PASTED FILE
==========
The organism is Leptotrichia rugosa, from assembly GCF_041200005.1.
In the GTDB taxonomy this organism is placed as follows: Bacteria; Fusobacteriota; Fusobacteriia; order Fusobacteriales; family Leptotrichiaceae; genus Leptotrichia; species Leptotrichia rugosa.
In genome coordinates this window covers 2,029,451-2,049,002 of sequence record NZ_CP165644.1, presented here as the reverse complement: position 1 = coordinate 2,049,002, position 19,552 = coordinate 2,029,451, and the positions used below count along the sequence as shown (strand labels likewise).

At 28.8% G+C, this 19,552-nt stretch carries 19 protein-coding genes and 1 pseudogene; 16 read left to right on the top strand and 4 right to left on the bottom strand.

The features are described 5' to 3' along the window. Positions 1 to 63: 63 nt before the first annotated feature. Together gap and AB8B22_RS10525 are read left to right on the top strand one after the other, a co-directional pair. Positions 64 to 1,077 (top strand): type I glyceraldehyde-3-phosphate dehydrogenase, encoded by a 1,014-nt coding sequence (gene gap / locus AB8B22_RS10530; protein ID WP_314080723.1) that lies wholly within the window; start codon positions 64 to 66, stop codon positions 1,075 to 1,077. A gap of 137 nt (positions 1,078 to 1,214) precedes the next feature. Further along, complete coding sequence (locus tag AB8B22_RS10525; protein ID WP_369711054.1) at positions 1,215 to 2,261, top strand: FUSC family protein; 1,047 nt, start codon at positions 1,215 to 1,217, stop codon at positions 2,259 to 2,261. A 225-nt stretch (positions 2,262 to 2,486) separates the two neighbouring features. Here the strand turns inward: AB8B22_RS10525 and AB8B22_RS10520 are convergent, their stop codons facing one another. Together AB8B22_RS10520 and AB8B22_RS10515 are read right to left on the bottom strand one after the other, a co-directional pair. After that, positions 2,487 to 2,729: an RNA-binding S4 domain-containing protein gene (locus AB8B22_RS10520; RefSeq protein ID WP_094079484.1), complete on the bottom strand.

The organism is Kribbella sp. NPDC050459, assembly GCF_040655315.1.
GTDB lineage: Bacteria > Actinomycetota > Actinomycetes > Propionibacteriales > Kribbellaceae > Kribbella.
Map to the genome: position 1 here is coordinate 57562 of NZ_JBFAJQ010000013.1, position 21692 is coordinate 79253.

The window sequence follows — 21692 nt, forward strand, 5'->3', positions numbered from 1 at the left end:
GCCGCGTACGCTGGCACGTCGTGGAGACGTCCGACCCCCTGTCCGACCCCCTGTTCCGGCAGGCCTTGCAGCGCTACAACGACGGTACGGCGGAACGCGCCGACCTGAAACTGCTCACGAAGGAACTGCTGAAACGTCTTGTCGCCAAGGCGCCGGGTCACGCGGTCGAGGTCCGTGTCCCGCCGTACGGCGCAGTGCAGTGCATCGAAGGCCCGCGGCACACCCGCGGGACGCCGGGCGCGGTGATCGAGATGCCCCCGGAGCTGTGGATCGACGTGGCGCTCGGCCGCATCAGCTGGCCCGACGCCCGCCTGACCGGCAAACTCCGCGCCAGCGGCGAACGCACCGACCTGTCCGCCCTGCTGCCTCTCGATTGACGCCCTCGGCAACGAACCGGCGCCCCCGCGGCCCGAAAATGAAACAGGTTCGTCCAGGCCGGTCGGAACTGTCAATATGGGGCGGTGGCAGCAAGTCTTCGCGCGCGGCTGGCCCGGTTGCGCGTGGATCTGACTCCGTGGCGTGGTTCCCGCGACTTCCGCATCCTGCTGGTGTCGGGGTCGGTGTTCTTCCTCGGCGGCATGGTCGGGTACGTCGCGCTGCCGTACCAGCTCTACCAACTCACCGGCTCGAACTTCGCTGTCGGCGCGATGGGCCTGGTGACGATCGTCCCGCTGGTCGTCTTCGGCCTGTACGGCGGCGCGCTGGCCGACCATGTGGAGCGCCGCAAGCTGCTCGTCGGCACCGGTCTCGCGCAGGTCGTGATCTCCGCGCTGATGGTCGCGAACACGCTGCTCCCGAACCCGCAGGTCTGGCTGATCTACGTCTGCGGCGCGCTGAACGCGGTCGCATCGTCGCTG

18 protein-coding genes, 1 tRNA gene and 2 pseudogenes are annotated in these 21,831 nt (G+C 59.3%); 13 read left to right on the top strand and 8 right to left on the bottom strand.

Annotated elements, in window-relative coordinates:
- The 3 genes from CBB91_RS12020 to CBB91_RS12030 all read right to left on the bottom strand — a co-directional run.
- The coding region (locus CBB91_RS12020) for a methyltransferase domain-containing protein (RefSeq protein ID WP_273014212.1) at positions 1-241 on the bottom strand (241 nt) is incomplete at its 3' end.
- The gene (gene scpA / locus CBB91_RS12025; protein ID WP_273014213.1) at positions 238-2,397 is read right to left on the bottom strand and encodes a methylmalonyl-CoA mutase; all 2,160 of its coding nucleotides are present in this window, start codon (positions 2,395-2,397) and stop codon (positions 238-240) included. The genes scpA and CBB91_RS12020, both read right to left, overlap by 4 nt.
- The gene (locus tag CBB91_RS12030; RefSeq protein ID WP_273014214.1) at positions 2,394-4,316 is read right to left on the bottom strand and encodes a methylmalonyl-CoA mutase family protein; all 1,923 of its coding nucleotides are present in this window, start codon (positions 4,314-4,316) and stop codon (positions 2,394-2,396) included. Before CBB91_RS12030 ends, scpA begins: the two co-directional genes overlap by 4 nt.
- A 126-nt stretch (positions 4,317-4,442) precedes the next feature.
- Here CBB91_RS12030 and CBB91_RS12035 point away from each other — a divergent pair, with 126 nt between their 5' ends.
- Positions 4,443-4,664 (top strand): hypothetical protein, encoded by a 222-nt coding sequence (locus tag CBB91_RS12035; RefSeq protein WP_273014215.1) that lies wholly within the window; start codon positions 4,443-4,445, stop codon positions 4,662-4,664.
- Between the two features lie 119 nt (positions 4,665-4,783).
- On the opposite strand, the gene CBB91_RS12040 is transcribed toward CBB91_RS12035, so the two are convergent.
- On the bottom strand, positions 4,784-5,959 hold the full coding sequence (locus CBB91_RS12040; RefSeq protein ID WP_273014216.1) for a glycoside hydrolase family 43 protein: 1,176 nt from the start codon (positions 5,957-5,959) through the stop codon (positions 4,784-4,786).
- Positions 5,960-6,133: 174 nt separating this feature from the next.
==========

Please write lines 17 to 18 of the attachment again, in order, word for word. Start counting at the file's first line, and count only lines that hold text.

- A 126-nt stretch (positions 4,317-4,442) precedes the next feature.
- Here CBB91_RS12030 and CBB91_RS12035 point away from each other — a divergent pair, with 126 nt between their 5' ends.